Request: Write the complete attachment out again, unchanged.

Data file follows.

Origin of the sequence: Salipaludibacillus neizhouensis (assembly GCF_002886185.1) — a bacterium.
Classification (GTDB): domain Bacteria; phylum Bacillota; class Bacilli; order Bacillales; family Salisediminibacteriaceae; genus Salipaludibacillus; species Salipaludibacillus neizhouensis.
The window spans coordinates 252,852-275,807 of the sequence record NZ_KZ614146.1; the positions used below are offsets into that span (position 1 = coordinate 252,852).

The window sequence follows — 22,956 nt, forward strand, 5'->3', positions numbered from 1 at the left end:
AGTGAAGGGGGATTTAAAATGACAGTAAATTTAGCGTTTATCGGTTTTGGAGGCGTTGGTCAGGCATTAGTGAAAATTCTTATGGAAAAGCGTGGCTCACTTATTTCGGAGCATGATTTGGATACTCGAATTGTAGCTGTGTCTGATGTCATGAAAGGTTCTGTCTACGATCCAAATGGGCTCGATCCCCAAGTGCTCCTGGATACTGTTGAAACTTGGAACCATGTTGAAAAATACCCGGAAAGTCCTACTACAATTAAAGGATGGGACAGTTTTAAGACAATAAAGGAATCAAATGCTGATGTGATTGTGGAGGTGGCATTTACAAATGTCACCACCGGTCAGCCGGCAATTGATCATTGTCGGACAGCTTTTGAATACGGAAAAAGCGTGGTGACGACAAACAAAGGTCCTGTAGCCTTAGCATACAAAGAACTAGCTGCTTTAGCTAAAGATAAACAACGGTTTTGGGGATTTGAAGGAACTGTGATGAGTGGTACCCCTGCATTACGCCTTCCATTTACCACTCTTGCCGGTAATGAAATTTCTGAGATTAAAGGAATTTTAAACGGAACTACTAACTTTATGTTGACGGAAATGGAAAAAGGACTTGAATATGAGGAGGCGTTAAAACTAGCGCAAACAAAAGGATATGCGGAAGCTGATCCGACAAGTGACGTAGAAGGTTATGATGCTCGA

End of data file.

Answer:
Origin of the sequence: Salipaludibacillus neizhouensis (assembly GCF_002886185.1) — a bacterium.
Classification (GTDB): domain Bacteria; phylum Bacillota; class Bacilli; order Bacillales; family Salisediminibacteriaceae; genus Salipaludibacillus; species Salipaludibacillus neizhouensis.
The window spans coordinates 252,852-275,807 of the sequence record NZ_KZ614146.1; the positions used below are offsets into that span (position 1 = coordinate 252,852).

The window sequence follows — 22,956 nt, forward strand, 5'->3', positions numbered from 1 at the left end:
AGTGAAGGGGGATTTAAAATGACAGTAAATTTAGCGTTTATCGGTTTTGGAGGCGTTGGTCAGGCATTAGTGAAAATTCTTATGGAAAAGCGTGGCTCACTTATTTCGGAGCATGATTTGGATACTCGAATTGTAGCTGTGTCTGATGTCATGAAAGGTTCTGTCTACGATCCAAATGGGCTCGATCCCCAAGTGCTCCTGGATACTGTTGAAACTTGGAACCATGTTGAAAAATACCCGGAAAGTCCTACTACAATTAAAGGATGGGACAGTTTTAAGACAATAAAGGAATCAAATGCTGATGTGATTGTGGAGGTGGCATTTACAAATGTCACCACCGGTCAGCCGGCAATTGATCATTGTCGGACAGCTTTTGAATACGGAAAAAGCGTGGTGACGACAAACAAAGGTCCTGTAGCCTTAGCATACAAAGAACTAGCTGCTTTAGCTAAAGATAAACAACGGTTTTGGGGATTTGAAGGAACTGTGATGAGTGGTACCCCTGCATTACGCCTTCCATTTACCACTCTTGCCGGTAATGAAATTTCTGAGATTAAAGGAATTTTAAACGGAACTACTAACTTTATGTTGACGGAAATGGAAAAAGGACTTGAATATGAGGAGGCGTTAAAACTAGCGCAAACAAAAGGATATGCGGAAGCTGATCCGACAAGTGACGTAGAAGGTTATGATGCTCGA